Beware the negative predictive value

20 May

[I also thought giving it the title “guns don’t kill people, people with a poor understanding of Bayes theorem do…”]

One of THE most useful thing you can learn when it comes to reading a paper is to understand the negative predictive value of a test. Both what it means and what it doesn’t mean

In general the NPV is used in a way that makes a test seem better than it really is.

A lot of tests we commonly use (like say D-dimer) have quoted NPVs of 98% or so. Which sounds great. If the test is negative in a certain bunch of patients similar to the one that the test was developed for then there’s a98% they don’t have the disease. That’s great isn’t it?

The key is in the italics. If the test was developed in a population of patients where only 5% had the disease then the NPV will be very different if applied to a population where 50% have the disease.

How do you get an NPV?

Yes my head hurts too.

What do you need to know about that calculation?

Specificity and sensitivity are a factor of the test itself and should be constant whereas the prevalence varies from population to population.

To save you working it out the NPV will go down as the prevalence of the disease increases.

So if your quoted NPV of 98% was worked out in a population of only 5% prevalence then if you apply the test to a population prevalence of 50% then you can’t expect the same NPV.

[As an aside if you’re trying to rule out a disease in a population with a disease prevalence of 50% then you sure as hell better be using a VERY sensitive test if you want to lower your post-test probability sufficiently]

A much more useful test characteristic in our line of work is high sensitivity. A d-dimer probably is more in the range of low 90s when it comes to sensitivity which is why if you’re working up someone with a pre-test probability in the 50% range it’s kind of a useless test.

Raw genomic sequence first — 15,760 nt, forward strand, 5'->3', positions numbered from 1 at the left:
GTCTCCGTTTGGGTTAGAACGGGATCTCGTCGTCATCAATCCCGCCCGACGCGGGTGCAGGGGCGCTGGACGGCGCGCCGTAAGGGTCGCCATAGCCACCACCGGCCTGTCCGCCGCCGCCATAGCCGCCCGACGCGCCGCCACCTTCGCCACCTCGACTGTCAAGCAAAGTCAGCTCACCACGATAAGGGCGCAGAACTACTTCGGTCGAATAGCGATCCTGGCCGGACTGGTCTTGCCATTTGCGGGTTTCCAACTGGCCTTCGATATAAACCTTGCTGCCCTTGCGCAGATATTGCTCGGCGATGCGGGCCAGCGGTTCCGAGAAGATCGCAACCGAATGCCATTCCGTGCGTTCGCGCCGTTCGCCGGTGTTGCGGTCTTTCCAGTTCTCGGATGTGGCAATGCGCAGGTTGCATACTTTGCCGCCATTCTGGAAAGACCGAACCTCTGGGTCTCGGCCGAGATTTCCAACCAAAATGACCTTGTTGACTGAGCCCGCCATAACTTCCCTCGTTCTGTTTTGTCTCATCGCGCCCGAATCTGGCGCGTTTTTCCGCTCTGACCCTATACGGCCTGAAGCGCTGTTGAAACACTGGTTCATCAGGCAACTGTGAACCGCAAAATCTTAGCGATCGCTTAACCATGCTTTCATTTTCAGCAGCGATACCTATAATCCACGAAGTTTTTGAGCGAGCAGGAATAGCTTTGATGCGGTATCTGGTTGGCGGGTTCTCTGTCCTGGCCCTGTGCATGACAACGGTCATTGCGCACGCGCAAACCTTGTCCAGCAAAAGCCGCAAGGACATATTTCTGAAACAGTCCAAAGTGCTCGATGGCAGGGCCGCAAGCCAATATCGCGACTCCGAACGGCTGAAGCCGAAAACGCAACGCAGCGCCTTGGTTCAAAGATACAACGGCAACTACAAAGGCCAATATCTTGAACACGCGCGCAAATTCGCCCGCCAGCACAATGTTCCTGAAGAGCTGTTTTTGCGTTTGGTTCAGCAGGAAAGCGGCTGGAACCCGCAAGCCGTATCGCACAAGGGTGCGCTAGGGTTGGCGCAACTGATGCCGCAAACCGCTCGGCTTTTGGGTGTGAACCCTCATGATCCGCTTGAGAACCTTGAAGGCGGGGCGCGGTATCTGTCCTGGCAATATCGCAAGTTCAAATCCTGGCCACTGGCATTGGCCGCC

Now as usual I’m sharing my own ignorance here, but does anyone know of an occasion where you’d genuinely want to know the NPV of a test?

 

6 thoughts on “Beware the negative predictive value

  1. Agree with the lack of real world applicability of the NPV.
    In the real world we need to know (or at least estimate) 2 things when determining the utility of an investigation:
    1. pretest probability
    2. likelihood ratio for the investigation
    That’s what we need to know to determine the post-test probability.
    Of course, we also need to know what thresholds of probability need to be met in order to make a clinical decision (i.e. are we happy to rule out MI if it there is a 10% chance? 1%? 0.1%?..)
    I highly recommended Scott Weingart’s ‘old’ (and much neglected) book on clinical decision making for an easy introduction to evidence-based emergency medicine clinical decision making: http://scottweingart.com/emergency-medicine-decision-making.htm
    Cheers,
    Chris

    • Hi Chris, sorry for the late reply, your comment had somehow ended up in the spam box!

      Far and away the most important discussion for numbers we need to have is about acceptable miss rates and I’ve heard some good stuff on that from Dave Schriger and Jerry Hoffman.

      I heard scott talk about the book the other day on one of the podcasts and added it to my wish list!

      I find likelihood ratios very useful. I confess I’ve never really quite understood odds or hazard ratios though i’m not quite sure they’re of that much to use to us

  2. (From an expat over in Australia, and a TCD graduate)
    The bullshit-detector that gets to the nitty gritty under all kinds of dressed up stats is the number-needed-to-treat. (not to mention the oft-forgotten number -needed-to-harm!).
    David Newman’s (who you mention elsewhere) site thennt.com is one of the best resources out there to sift through of-misunderstood evidence. Keep up the blog mate, it’s a good angle! Domhnall

    • cheers for the encouragement

      absolute differences (and NNTs of course) are great for treatment

      despite that I still give heparin to the ACS patients because of the protocols in our hospitals and the cardiology guys like it! Not that’s great evidence but it gets me through a day without a fight!

      andy

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